Va. Supreme Court Denies State Attorney’s Request For ‘Climategate’ Records

Virginia Attorney General Kenneth Cuccinelli’s quest to obtain records from a noted climate scientist has been halted by state’s Supreme Court.

The court ruled that Cuccinelli did not have the authority to subpoena records from Michael Mann, one of climatologists who put together the “hockey stick graph,” which came under attack during the “climategate” scandal. Mann used to work at the University of Virginia, but now teaches at Penn State.

As we reported last May, the school already released a large cache of emails in response to a Freedom of Information Act request brought by a conservative climate organization.

The records Cuccinelli is looking for, however, are grant applications. The AP reports he is trying to prove that Mann “defrauded taxpayers by using manipulated data to obtain government grants.”

Mann has been vindicated by a variety of investigations, which sifted through the leaked emails and found Mann had not manipulated data in order to make the case in favor of climate change.

The Washington Post gives us a bit more detail on the Cuccinelli case:

“He sought five grant applications prepared by former professor Michael Mann and all e-mails between Mann and his research assistants, secretaries and 39 other scientists from across the country.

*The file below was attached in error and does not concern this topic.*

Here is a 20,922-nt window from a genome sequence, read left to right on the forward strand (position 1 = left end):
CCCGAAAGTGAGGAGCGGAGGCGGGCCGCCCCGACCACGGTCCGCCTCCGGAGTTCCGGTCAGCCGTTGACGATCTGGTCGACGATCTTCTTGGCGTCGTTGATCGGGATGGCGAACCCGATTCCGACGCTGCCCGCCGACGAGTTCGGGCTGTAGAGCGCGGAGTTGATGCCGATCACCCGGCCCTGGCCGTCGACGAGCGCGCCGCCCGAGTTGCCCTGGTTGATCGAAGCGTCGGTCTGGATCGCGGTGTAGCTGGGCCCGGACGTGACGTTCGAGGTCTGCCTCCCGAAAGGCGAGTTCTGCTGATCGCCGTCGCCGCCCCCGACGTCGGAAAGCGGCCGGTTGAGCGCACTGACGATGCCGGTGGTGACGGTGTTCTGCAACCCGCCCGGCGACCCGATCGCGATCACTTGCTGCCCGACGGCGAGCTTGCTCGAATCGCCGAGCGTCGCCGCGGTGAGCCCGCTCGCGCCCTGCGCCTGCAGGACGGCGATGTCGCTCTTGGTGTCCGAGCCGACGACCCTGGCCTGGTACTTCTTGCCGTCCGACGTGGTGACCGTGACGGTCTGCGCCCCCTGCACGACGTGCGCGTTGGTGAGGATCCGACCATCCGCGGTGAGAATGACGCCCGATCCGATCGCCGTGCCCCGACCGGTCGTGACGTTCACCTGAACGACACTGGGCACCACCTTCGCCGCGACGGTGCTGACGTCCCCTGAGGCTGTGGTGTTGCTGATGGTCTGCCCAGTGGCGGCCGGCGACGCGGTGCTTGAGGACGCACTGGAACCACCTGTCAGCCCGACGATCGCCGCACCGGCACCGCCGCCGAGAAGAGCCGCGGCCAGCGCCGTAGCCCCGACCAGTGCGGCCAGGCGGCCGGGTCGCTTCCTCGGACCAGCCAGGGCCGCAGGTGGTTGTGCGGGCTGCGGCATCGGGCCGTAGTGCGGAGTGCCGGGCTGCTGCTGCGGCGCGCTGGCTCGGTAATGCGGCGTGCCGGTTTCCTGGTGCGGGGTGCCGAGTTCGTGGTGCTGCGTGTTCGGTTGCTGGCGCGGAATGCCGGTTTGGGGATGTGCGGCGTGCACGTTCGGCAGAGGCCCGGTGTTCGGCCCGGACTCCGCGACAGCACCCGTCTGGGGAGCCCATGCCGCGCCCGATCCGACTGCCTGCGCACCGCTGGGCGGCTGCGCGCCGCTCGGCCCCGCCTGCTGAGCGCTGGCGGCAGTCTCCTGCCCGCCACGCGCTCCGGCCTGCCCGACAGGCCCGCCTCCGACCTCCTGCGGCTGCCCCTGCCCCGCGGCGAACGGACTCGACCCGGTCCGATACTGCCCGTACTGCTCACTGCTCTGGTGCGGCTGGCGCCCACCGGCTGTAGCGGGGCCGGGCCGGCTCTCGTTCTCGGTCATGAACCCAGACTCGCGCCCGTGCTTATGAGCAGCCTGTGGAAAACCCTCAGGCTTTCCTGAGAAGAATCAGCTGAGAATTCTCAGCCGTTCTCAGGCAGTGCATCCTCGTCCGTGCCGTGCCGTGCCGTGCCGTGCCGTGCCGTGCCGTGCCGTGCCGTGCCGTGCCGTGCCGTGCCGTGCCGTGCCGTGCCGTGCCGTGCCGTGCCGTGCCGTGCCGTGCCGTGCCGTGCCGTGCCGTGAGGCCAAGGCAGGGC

“But a judge dismissed the subpoena. Cuccinelli then filed a new, more specific demand pertaining to just one $214,700 state grant, but he also appealed the ruling to the Supreme Court.

“In an unusual step, U-Va. hired its own attorney and fought back, arguing that the demand exceeds Cuccinelli’s authority under state law and intrudes on the rights of professors to pursue academic inquiry free from political pressure.”

Cuccinelli’s office issued a statement after the ruling.

“From the beginning, we have said that we were simply trying to review documents that are unquestionably state property to determine whether or not fraud had been committed,” Cuccinelli said in a statement. “Today, the court effectively held that state agencies do not have to provide state-owned property to state investigators looking into potential fraud involving government funds.”

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